What is needed is a technique for forming waveguides in polyimide that show low loss characteristics and have a sufficiently large refractive index difference between the waveguide and the surrounding material, that are substantially planar so as to be compatible with the geometry of multichip module packaging, and that have sufficient thermal stability to withstand the high temperature used in multichip module fabrication processes.
The method of the present invention can provide waveguides that meet these needs. The method is further advantageous in that it is versatile, being useful for forming a variety of optical components, such as gratings, microlenses, microprisms, or the like, by a process that is economical and adaptable for use in conjunction with other fabrication processes commonly used in integrated optics or microelectronics.
The invention provides a method for selectively altering the refractive index of selected portions of a polyimide material. It can be used to form a variety of optical components, such as gratings, microlenses, microprisms and the like, and waveguides that can be used as optical interconnections between elements in electronic or microelectronic circuits. Waveguides formed by the method of the present invention can serve as pathways for the transmission of information in the form of electromagnetic waves between electronic elements in a circuit.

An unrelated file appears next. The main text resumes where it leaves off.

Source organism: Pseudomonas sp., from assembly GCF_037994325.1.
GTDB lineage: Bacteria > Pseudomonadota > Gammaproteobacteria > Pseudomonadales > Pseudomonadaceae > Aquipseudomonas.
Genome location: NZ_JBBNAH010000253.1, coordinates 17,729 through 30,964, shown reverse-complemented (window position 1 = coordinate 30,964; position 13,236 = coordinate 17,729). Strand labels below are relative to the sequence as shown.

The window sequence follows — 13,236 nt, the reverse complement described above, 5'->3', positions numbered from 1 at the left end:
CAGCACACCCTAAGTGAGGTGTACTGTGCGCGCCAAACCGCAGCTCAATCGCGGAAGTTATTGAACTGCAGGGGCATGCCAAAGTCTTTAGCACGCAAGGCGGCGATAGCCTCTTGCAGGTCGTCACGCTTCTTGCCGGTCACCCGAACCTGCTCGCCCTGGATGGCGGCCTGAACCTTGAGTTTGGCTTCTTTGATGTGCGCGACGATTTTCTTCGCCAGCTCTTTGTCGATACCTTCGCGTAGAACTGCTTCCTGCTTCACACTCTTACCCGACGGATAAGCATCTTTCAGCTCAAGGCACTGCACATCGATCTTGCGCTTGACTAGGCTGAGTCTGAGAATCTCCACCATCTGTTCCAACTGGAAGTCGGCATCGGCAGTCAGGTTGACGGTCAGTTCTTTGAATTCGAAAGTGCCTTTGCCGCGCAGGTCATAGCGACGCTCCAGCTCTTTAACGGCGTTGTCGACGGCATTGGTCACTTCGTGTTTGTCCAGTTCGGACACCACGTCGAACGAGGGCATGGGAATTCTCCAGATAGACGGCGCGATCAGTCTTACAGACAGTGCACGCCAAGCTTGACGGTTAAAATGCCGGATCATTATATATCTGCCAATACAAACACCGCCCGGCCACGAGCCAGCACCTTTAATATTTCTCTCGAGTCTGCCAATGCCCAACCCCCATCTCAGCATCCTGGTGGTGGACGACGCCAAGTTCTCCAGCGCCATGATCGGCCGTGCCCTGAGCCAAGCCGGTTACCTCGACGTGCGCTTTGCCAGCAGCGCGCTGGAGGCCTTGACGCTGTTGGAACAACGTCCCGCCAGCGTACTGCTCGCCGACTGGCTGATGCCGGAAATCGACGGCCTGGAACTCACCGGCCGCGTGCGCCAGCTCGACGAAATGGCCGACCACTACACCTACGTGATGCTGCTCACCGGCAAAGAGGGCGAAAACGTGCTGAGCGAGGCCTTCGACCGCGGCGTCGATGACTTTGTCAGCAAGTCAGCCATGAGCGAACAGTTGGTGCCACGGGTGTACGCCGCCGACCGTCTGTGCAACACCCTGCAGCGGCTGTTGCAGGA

Waveguides formed in a polyimide film in accordance with the present invention provide particular advantages when used to interconnect integrated circuits that are packaged in a multichip module, because of the low loss characteristics, good thermal stability, and planar profile of these waveguides.